Health News (Reuters)

Centrexion's chili-based painkiller offers relief for 6 months - study

(Reuters) - A synthetic version of a medicine traditionally extracted from chili plant relieved knee pain among osteoarthritis patients for up to six months, data showed, bringing Centrexion Therapeutics a step closer to developing a safe and effective analgesic.

Aspirin linked to higher risk of serious bleeding in the elderly

LONDON (Reuters) - People who are aged 75 or older and take aspirin daily to ward off heart attacks face a significantly elevated risk of serious or even fatal bleeding and should be given heartburn drugs to minimize the danger, a 10-year study has found.

Are drones a fast way to deliver emergency defibrillators?

(Reuters Health) - Drones may be able to rush emergency defibrillators to patients in cardiac arrest faster than traditional emergency medical services (EMS), potentially improving survival odds, a small Swedish experiment suggests.

WHO confirms Congo polio outbreaks in new eradication setback

GENEVA (Reuters) - Democratic Republic of Congo has suffered two separate outbreaks of polio, a debilitating and potentially deadly disease that the world is trying to eradicate, the World Health Organization said on Tuesday.

Irregular sleep tied to worse grades

(Reuters Health) - College students who go to sleep and wake up at different times during the week may be harming their academic performance, according to a U.S. study.

Prenatal fever linked to autism risk

(Reuters Health) - Children born to mothers who experienced fever, especially multiple fevers, during the second trimester of pregnancy are at increased risk for developing autism spectrum disorder (ASD), a new study suggests.

FDA delays rolling out new nutrition facts label

NEW YORK (Reuters) - The U.S. Food & Drug Administration on Tuesday delayed indefinitely implementation of a new nutrition facts label that would enlarge calorie counts, itemize added sugar and bring serving sizes in line with actual average portions.

Science may be able to provide sunless tans

(Reuters Health) - Sun worshippers might someday be able to get a tan without exposing their skin to the harmful ultraviolet (UV) radiation that's responsible for skin cancers, a new study suggests.

Centene to expand Obamacare insurance to three new states in 2018

(Reuters) - Centene Corp, one of the largest players in the Obamacare individual insurance market, said on Tuesday it would expand into three new states in 2018, despite uncertainty over the future of the legislation under President Donald Trump's administration.

Jury quirk in U.S. meningitis outbreak case could bring stiffer sentence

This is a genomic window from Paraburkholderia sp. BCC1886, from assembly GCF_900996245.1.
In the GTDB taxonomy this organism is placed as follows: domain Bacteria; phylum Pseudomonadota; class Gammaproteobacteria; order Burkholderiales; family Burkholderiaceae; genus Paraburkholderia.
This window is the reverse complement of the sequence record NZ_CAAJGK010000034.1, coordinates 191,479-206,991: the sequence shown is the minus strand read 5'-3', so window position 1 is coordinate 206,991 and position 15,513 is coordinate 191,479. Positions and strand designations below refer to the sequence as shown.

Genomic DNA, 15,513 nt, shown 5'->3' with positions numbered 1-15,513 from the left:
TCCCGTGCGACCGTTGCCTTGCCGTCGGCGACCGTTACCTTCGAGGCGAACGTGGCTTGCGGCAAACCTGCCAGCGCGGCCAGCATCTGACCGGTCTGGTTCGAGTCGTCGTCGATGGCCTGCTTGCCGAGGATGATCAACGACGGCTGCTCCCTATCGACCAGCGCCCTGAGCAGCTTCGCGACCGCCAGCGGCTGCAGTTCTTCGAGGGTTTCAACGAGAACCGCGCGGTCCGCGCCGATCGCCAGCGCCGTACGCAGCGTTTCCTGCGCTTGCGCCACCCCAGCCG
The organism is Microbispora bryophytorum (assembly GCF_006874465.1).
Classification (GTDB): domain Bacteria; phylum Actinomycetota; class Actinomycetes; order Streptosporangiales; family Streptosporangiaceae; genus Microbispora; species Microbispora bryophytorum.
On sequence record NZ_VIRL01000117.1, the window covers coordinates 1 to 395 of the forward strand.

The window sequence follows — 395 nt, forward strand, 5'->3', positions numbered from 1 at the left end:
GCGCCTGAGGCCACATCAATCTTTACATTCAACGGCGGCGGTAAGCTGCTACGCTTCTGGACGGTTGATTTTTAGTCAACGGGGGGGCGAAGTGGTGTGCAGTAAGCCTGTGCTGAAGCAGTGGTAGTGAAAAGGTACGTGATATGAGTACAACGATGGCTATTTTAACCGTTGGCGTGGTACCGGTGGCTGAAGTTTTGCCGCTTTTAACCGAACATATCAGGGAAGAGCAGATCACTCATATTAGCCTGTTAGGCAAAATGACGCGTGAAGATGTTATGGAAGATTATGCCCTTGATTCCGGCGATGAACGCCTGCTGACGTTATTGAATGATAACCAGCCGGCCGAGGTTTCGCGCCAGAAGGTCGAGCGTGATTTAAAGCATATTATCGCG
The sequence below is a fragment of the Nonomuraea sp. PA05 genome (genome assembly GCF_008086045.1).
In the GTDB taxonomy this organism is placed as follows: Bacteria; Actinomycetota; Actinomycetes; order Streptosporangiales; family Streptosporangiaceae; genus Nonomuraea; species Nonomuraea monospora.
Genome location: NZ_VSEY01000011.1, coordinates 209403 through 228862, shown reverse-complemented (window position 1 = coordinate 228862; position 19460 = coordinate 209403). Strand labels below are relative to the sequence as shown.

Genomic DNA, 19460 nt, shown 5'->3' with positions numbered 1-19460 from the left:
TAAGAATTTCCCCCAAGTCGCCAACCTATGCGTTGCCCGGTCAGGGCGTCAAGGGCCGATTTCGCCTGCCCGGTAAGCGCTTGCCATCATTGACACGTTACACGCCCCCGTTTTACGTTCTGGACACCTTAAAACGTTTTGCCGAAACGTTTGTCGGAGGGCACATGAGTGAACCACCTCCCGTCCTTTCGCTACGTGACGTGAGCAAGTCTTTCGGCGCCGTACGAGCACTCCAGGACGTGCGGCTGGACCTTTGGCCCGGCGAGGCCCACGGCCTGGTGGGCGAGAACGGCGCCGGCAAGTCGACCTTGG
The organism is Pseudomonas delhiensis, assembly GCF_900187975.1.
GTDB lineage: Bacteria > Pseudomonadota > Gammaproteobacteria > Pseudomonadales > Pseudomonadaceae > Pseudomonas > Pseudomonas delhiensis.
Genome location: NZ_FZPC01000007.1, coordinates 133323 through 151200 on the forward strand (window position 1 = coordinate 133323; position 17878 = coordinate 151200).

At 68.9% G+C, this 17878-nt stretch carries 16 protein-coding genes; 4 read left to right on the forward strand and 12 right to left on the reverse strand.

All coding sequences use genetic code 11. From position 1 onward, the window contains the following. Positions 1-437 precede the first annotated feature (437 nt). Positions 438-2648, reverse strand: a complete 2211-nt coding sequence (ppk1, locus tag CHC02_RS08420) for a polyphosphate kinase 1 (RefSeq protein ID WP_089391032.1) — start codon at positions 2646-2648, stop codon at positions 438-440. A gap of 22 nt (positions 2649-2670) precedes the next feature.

BOSTON (Reuters) - Prosecutors on Monday said a quirk in the trial verdict of a Massachusetts pharmacist cleared of murder for selling fungus-ridden steroids that killed 64 people in 2012 meant that a judge could still consider the murder allegations at his sentencing.

J&J diabetes drug shows heart benefit in large safety study

(Reuters) - Johnson & Johnson's type 2 diabetes drug Invokana significantly reduced the risk of serious heart problems in patients with established heart disease or at elevated risk in a pair of large studies, according to data presented at a medical meeting on Monday.

Bayer, J&J win second U.S. trial over Xarelto bleeding risks

(Reuters) - A federal jury has cleared Bayer AG and Johnson & Johnson of liability in the second trial to stem from thousands of lawsuits blaming injuries on the blood thinner Xarelto, the drug companies said on Monday.

ADHD tied to driver's license delays, crash risks

(Reuters Health) - Adolescents with attention deficit hyperactivity disorder (ADHD) may wait longer than other teens to obtain a driver's license, and they may be at higher risk for accidents once they do start driving, suggests a new study.

Merck to pause two late-stage studies testing Keytruda in myeloma

(Reuters) - Merck & Co said it paused enrolments in two late-stage studies testing its immunotherapy drug, Keytruda, for multiple myeloma, in combination with other therapies, as the U.S. drugmaker looks to better understand more reports of death in the Keytruda groups.

What’s in a name? Maybe a more appealing vegetable

(Reuters Health) - People may be more likely to pile vegetables on their plates when these dishes are served up with seductive names like “sweet sizzlin’ green beans and crispy shallots” than when they’re peddled as health foods, a recent experiment suggests.